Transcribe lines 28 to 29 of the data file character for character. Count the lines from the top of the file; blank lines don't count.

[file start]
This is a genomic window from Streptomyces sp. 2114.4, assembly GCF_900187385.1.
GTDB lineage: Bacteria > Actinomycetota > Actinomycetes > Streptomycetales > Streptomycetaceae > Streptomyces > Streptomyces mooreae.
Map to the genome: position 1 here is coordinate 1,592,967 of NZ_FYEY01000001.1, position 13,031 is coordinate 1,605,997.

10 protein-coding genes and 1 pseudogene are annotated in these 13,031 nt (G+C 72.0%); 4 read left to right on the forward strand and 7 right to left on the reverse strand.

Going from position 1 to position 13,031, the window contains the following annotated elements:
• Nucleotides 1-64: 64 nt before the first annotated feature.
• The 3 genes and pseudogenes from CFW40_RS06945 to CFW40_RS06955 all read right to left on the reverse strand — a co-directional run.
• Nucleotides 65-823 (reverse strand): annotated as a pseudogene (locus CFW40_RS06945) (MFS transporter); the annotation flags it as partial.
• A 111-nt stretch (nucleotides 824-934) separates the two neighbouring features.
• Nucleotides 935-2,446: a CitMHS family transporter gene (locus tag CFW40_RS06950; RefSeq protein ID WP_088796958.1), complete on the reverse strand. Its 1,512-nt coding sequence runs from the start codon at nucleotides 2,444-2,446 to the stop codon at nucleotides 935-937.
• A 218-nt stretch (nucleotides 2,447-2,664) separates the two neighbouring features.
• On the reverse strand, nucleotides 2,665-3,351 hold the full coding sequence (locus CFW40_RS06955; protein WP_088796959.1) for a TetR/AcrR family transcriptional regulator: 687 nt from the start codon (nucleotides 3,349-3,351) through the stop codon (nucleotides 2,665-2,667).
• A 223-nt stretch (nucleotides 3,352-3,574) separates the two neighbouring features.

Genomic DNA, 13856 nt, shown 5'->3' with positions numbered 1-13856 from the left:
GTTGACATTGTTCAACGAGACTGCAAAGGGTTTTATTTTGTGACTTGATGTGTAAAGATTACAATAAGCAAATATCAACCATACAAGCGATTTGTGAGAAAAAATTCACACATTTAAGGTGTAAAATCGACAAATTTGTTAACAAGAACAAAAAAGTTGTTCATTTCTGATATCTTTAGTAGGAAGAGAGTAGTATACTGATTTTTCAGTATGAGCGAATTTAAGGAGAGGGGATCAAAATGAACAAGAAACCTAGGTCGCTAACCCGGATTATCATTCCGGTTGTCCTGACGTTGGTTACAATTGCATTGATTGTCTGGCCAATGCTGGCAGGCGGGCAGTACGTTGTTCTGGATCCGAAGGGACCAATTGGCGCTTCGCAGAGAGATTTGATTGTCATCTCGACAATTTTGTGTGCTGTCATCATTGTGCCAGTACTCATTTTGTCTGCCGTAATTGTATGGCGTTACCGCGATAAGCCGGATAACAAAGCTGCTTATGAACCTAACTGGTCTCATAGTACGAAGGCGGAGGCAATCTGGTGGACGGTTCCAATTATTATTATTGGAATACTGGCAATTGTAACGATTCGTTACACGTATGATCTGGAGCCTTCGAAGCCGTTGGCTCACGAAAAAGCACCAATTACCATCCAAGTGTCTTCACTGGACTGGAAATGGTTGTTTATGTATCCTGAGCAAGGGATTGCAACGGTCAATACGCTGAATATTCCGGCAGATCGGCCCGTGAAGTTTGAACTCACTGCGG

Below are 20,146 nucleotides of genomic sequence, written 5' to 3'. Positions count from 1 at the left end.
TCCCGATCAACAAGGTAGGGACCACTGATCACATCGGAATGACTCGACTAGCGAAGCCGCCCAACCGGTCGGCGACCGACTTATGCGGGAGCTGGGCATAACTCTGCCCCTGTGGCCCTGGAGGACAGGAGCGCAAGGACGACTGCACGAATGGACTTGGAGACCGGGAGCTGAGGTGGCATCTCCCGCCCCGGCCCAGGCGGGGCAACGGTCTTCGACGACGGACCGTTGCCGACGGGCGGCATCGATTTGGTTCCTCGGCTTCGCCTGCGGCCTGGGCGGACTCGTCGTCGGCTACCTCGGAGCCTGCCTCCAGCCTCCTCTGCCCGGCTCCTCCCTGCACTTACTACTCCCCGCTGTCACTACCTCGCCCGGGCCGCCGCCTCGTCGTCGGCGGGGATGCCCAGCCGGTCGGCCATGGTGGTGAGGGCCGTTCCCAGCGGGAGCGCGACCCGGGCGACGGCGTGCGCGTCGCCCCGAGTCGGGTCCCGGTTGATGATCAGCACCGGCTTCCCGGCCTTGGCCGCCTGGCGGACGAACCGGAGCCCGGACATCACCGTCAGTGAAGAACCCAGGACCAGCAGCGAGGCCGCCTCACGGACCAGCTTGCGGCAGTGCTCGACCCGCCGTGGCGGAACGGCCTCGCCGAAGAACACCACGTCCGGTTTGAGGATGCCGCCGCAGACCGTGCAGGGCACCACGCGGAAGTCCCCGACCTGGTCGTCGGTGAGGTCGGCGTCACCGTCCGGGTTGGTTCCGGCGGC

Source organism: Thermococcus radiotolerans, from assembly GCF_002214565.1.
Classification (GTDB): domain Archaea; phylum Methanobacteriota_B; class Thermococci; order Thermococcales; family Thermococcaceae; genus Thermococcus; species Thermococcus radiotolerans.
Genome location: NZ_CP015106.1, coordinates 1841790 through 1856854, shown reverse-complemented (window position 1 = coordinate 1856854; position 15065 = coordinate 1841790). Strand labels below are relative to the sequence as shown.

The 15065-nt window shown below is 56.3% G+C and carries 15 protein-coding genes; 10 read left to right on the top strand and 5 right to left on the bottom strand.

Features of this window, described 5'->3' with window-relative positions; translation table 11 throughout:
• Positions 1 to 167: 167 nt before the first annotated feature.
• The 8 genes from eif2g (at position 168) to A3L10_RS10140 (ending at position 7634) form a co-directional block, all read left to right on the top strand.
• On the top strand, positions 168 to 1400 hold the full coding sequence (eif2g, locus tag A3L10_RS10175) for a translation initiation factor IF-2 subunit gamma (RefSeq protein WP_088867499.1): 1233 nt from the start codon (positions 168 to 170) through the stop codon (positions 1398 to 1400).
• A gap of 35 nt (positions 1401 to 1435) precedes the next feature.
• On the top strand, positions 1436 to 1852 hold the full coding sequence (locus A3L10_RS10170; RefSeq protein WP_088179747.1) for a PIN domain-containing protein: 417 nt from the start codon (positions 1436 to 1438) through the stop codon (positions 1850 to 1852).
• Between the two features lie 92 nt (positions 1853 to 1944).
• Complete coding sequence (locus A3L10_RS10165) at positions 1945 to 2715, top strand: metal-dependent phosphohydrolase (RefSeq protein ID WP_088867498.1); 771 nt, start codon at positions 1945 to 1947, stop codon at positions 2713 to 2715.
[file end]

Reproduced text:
• Between the two features lie 92 nt (positions 1853 to 1944).
• Complete coding sequence (locus A3L10_RS10165) at positions 1945 to 2715, top strand: metal-dependent phosphohydrolase (RefSeq protein ID WP_088867498.1); 771 nt, start codon at positions 1945 to 1947, stop codon at positions 2713 to 2715.